Last year was a challenging one for apartment REITs, or real estate investment trusts. The average one produced a total return of -15.3%, according to Nareit. However, there was a noticeable difference in performance between REITs focused on major metro areas along the coasts, and those concentrated on suburban areas or Sun Belt cities. That's because many renters who could work remotely moved out of cramped, high-priced urban apartments in gateway cities to save money and have more space.
However, with vaccines rolling out, that trend has started reversing. Because of that, top-tier apartment REITs focused on major metros -- AvalonBay Communities (NYSE: AVB), Equity Residential (NYSE: EQR), and Essex Property Trust (NYSE: ESS) -- should get a big booster shot this year, making them look like attractive buys for investors this May.
In a tough spot right now
AvalonBay, Equity Residential, and Essex Property all reported their first-quarter results in late April. At first glance, they looked awful since they were going up against a tough comparable period because the pandemic didn't start impacting the economy until late in last year's first quarter.
We'll start with Essex, which owns interests in 244 apartment communities in major West Coast markets. It reported an 11.8% decline year over year in its core FFO per share during the period. That's due to a 12.3% slump in NOI because of lower scheduled rents and higher cash concessions compared to the prior period. The company had to offer rent concessions to entice renters to sign new and renewal leases.
Meanwhile, Equity Residential, which owns interests in 304 apartment communities in Boston, New York, Washington, D.C., Seattle, San Francisco, Southern California, and Denver, experienced similar declines. Its normalized FFO per share in the first quarter tumbled 21.8%, while its NOI slumped 17.1% year over year. Weighing on its results were lower lease rates, leasing concessions, vacancy loss, and bad debt.
Likewise, AvalonBay, which owns interests in 290 apartment communities in 11 states, experienced some first-quarter headwinds. Its core FFO fell 18.4% during the first quarter. The culprit was a combination of lower lease rates, concessions and other discounts, lower occupancy, and uncollectable lease revenue.
A look beyond the numbers
While the first quarter was tough for these REITs, all three are seeing positive signs of improving apartment demand.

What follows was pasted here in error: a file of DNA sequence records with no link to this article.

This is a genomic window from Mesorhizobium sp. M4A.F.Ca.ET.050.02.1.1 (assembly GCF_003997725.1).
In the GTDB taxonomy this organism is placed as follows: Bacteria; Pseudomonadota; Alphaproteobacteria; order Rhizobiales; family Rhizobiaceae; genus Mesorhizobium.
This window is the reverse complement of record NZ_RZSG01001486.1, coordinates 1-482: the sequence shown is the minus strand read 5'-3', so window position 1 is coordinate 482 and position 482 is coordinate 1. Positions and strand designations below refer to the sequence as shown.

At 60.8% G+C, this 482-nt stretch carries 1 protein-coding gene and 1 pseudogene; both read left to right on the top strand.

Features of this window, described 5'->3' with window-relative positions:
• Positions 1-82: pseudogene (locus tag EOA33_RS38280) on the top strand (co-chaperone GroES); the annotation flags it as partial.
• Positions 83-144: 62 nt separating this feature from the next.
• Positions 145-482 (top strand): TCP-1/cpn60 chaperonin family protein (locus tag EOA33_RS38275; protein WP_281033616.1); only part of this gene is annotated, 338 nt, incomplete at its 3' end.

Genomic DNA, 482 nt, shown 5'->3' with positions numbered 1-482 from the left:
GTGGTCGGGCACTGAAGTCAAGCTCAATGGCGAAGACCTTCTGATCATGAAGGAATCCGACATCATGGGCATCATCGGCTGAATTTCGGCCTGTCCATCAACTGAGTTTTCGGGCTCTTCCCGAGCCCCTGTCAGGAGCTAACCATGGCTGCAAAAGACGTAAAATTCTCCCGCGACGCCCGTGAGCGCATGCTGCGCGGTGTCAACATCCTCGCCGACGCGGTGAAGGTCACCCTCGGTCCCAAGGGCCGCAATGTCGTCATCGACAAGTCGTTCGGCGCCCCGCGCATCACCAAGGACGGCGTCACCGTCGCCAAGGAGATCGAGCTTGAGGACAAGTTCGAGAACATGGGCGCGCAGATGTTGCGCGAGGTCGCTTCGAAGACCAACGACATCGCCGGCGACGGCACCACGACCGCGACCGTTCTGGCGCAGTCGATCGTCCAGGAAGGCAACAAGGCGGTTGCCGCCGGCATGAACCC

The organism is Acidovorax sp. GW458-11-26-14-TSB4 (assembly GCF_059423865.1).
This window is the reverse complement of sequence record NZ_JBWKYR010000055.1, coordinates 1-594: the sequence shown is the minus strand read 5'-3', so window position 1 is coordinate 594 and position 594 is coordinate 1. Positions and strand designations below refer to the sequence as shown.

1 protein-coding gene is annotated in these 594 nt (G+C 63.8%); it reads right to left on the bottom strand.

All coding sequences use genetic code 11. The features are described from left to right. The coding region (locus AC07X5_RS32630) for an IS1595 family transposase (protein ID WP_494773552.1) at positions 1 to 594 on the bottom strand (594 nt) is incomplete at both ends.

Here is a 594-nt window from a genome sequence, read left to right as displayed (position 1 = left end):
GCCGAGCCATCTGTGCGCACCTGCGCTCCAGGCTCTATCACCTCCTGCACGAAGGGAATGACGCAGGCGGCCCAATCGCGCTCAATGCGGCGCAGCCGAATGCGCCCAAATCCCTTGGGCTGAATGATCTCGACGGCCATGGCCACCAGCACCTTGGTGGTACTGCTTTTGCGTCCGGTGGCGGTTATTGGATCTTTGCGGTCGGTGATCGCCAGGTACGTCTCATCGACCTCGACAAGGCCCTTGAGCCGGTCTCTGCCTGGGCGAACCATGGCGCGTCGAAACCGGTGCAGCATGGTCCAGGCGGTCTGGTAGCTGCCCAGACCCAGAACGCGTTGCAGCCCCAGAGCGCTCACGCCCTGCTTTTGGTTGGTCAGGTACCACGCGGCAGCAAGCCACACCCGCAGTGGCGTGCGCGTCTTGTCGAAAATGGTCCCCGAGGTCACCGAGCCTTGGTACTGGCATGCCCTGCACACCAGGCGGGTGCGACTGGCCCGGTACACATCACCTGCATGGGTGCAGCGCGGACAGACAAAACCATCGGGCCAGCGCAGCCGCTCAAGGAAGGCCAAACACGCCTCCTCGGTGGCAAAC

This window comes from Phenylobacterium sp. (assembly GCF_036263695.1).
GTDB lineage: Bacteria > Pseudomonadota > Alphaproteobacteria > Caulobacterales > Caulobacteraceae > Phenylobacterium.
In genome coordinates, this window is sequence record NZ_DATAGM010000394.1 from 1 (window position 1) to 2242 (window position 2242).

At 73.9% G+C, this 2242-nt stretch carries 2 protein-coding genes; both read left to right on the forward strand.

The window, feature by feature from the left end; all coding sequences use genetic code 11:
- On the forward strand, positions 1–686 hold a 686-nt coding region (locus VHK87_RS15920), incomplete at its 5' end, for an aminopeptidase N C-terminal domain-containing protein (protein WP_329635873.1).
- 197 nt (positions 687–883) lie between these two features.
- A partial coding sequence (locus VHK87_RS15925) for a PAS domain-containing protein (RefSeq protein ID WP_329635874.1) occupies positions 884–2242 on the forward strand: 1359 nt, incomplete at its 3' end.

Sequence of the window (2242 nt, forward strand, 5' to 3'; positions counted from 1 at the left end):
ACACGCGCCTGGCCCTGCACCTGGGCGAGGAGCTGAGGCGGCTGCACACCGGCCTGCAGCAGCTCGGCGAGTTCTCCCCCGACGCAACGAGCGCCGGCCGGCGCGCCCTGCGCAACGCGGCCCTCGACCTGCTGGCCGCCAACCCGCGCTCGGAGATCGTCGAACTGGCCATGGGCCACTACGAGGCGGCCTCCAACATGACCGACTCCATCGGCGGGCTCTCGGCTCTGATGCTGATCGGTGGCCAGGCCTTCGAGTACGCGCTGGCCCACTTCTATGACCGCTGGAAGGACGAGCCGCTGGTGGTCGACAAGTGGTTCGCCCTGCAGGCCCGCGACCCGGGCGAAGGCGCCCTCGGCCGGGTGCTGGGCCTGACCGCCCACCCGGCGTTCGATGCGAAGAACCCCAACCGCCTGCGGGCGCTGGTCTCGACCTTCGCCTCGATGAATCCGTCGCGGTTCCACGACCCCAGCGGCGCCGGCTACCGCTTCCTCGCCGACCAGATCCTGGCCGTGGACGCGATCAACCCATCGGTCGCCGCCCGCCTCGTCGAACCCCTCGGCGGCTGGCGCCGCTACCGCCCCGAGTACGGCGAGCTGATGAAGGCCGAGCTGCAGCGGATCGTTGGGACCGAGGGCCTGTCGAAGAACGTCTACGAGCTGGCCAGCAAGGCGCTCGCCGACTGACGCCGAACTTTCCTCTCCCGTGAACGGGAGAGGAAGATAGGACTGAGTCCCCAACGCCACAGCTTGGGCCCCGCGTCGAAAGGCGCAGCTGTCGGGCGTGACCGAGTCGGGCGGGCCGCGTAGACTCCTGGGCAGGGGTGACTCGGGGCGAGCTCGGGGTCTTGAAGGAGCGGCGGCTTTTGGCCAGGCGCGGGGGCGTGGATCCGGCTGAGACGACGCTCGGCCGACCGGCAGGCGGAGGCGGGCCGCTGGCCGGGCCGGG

For example, as bad as Essex Property's first-quarter results seemed, they "exceeded the midpoint of our initial guidance," according to CEO Michael Schall. Further, the REIT noted that its same-property revenue and NOI improved by 0.1% compared to the fourth quarter.
Meanwhile, occupancy has improved to 96.7%, back to where it was at the end of 2020's first quarter. Those positives led Schall to comment that: "Although the West Coast markets are still in the early stages of an economic recovery, we are cautiously optimistic that declining COVID cases and widespread vaccinations will provide a foundation for a long economic expansion. Encouragingly, the large tech employers in our markets have accelerated hiring and are beginning to reopen their offices, which should improve apartment demand, consistent with our expectations at the beginning of the year."
Equity Residential is seeing similar positives with NOI in hard-hit markets like Boston, New York, and San Francisco, improving steadily each month this year. That led CEO Mark Parrell to comment that: "We are producing occupancy and pricing trends better than our original expectations and are therefore pleased to raise our full-year same-store revenue guidance range."
Parrell also noted that: "As we head into the seasonally highest demand period of the year, we see considerable positive momentum in our operations, and we expect to further reduce concessions and increase rental rates in light of the strong demand we see across our markets."
AvalonBay's CEO is also optimistic about its prospects. He stated on the first-quarter call that, "We believe we are very well-positioned over the next few years due to a number of factors, including our coastal market footprint, a portfolio that is heavily concentrated in infill suburban markets, the rising cost of homeownership, healthy performance and a ramp in our development pipeline, margin improvement in our stabilized portfolio due to innovation in the operating model, and a leadership position in ESG, where the investment we've made over the last several years is paying off in terms of opex savings and stakeholder engagement."
In the early innings of the recovery
AvalonBay, Essex, and Equity Residential have all been under a lot of pressure over the past year due to the impact of the pandemic on urban apartments in high coast coastal cities. That's why shares of all three apartment REITs have declined since the start of 2020.
However, the tide seems to be turning, which we saw brief glimpses of in their first-quarter reports. With their recovery still in the early innings, it now looks like a great time to buy any of these three high-quality apartment REITs.